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Physician’s Organization in Canada Releases Guidelines for Prescribing Medical Cannabis for Pain

Prescribing Patients Medical Cannabis for Pain

In December 2014, the College of Family Physicians of Canada published its preliminary recommendations for physicians recommending/prescribing smoked cannabis for chronic non-cancer pain in the organization’s journal, Canadian Family Physician. The authors reviewed the information available on cannabis for medical use, utilizing mainly level II (“well conducted observational studies”) and level III (“expert opinion”) evidence to create guidelines on the following aspects of medical cannabis use for chronic non-cancer pain:

  • conditions recommended for use
  • circumstances under which medical cannabis should not be recommended
  • circumstances under which caution should be taken when recommending medical cannabis use
  • dosing

Guidelines For Canadian Physicians

The guidelines are as follows, taken verbatim from the guidelines set forth in the study:

  • Smoked cannabis might be indicated for patients with severe neuropathic pain conditions who have not responded to adequate trials of pharmaceutical cannabinoids and standard analgesics (level II evidence).
  • Smoked cannabis is contraindicated in patients who are 25 years of age or younger (level II evidence); who have a current, past, or strong family history of psychosis (level II evidence); who have a current or past cannabis use disorder (level III evidence); who have a current substance use disorder (level III evidence); who have cardiovascular or respiratory disease (level III evidence); or who are pregnant or planning to become pregnant (level II evidence).
  • It should be used with caution in patients who smoke tobacco (level II evidence), who are at increased risk of cardiovascular disease (level III evidence), who have anxiety or mood disorders (level II evidence), or who are taking higher doses of opioids or benzodiazepines (level III evidence).
  • Cannabis users should be advised not to drive for at least 3 to 4 hours after smoking, for at least 6 hours after oral ingestion, and for at least 8 hours if they experience a subjective “high” (level II evidence).
  • The maximum recommended dose is 1 inhalation 4 times per day (approximately 400 mg per day) of dried cannabis containing 9% delta-9-tetrahydrocannabinol (level III evidence).
  • Physicians should avoid referring patients to “cannabinoid” clinics (level III evidence).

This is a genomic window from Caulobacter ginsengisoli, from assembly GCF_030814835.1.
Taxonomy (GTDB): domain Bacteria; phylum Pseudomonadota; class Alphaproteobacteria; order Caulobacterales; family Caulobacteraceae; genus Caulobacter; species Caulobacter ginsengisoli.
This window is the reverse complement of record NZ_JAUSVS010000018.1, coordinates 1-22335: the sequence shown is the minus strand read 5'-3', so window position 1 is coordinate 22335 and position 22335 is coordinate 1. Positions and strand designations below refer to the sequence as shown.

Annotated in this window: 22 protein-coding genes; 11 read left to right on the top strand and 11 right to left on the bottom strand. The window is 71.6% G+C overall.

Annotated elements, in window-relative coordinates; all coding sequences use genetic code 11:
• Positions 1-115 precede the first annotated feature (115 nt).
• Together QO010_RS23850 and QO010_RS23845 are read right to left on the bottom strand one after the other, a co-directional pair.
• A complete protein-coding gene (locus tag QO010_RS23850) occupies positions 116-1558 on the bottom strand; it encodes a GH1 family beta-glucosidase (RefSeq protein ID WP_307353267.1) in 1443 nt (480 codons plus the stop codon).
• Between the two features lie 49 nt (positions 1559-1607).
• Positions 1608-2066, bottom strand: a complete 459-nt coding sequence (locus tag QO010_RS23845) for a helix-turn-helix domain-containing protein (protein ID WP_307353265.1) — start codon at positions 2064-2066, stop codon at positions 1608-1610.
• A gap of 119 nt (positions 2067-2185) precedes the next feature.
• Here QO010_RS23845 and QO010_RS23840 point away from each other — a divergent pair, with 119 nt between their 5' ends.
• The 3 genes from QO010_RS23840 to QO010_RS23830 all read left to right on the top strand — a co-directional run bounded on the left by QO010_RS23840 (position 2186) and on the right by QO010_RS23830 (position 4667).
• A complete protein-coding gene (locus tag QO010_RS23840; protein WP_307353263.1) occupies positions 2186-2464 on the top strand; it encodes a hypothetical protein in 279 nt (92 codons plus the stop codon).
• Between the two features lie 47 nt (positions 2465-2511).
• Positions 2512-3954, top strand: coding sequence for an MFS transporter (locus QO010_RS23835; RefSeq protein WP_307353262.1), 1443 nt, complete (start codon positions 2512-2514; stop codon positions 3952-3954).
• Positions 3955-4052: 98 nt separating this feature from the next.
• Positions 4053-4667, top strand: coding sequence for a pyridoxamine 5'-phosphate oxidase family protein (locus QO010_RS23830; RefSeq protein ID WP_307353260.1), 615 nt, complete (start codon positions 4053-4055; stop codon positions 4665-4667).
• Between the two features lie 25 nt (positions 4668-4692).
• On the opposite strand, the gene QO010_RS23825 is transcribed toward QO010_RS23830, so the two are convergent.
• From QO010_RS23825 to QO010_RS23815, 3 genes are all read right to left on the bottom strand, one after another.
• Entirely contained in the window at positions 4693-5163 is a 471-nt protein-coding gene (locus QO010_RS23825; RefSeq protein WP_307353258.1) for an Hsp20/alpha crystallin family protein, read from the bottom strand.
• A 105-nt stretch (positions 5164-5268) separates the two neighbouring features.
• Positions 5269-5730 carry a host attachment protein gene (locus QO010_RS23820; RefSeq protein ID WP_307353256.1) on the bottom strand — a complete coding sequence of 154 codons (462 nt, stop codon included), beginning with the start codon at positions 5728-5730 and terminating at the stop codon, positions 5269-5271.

Evaluation/Explanation of Guidelines

Generally, the regulations seem reasonable considering that the recommendations are specifically for patients with chronic non-cancer painwho are smoking their medical cannabis.

Adolescent Use

It is currently unclear whether or not cannabis use, when started in adolescence, leads to impairment in brain development. While some studies have found a link between early cannabis use and morphological brain changes, others which are more carefully controlled have found no link.

Due to the fact that cannabis use may interrupt normal brain development, children and adolescents should avoid use of cannabis unless it is deemed by a physician, in rare cases, that the potential benefits of use outweigh the risks.

History of Psychosis and Anxiety/Mood Disorders

While a link between cannabis use and certain mental health disorders has been noted, a cause-effect relationship has never been assessed. In other words, there is no definitive evidence that cannabis use actually causes mental health disorders, and the link is potentially due to the fact that those predisposed to certain mental health disorders may choose to self-medicate with cannabis.


Due to its classification as a hallucinogen, cannabis use may exacerbate certain mental health disorders, such as psychosis. Additionally, during intoxication with use of cannabis strains with higher levels of delta-9-tetrahydrocannabinol (THC), users (especially those who are inexperienced) may experience paranoia and emotional discomfort. Therefore, avoiding use in those with a past or family history of psychosis is recommended.

Anxiety and Mood Disorders

Many patients find that cannabis helps to relieve their anxiety. Regarding mood disorders, a recent study found that those with baseline major depressive disorder were more likely to begin cannabis use, but that cannabis use was not linked to an increased likelihood of having major depressive disorder. Additionally and interestingly, while “weekly to almost daily” cannabis use was associated with an increased likelihood of having baseline borderline personality disorder, daily use was not; there was also no link found between baseline borderline personality disorder and an increased likelihood to begin using cannabis. However, for those with mood and anxiety disorders, caution should be taken in using medical cannabis, for similar reasons as those noted at the beginning of this section.

Lung/Heart/Vascular Problems

Cannabis use may result in heart and vascular (i.e. blood vessel) problems in some patients (e.g. low blood pressure which can be harmful in certain diseases/disorders, potential increased risk of heart attack). While there is some evidence that cannabis use increases the risk of stroke, other evidence has suggested a decreased risk of stroke with a history of past cannabis use. Due to the fact that the impact of cannabis use on heart/vascular problems is not fully understood, use should be avoided by individuals with these health issues.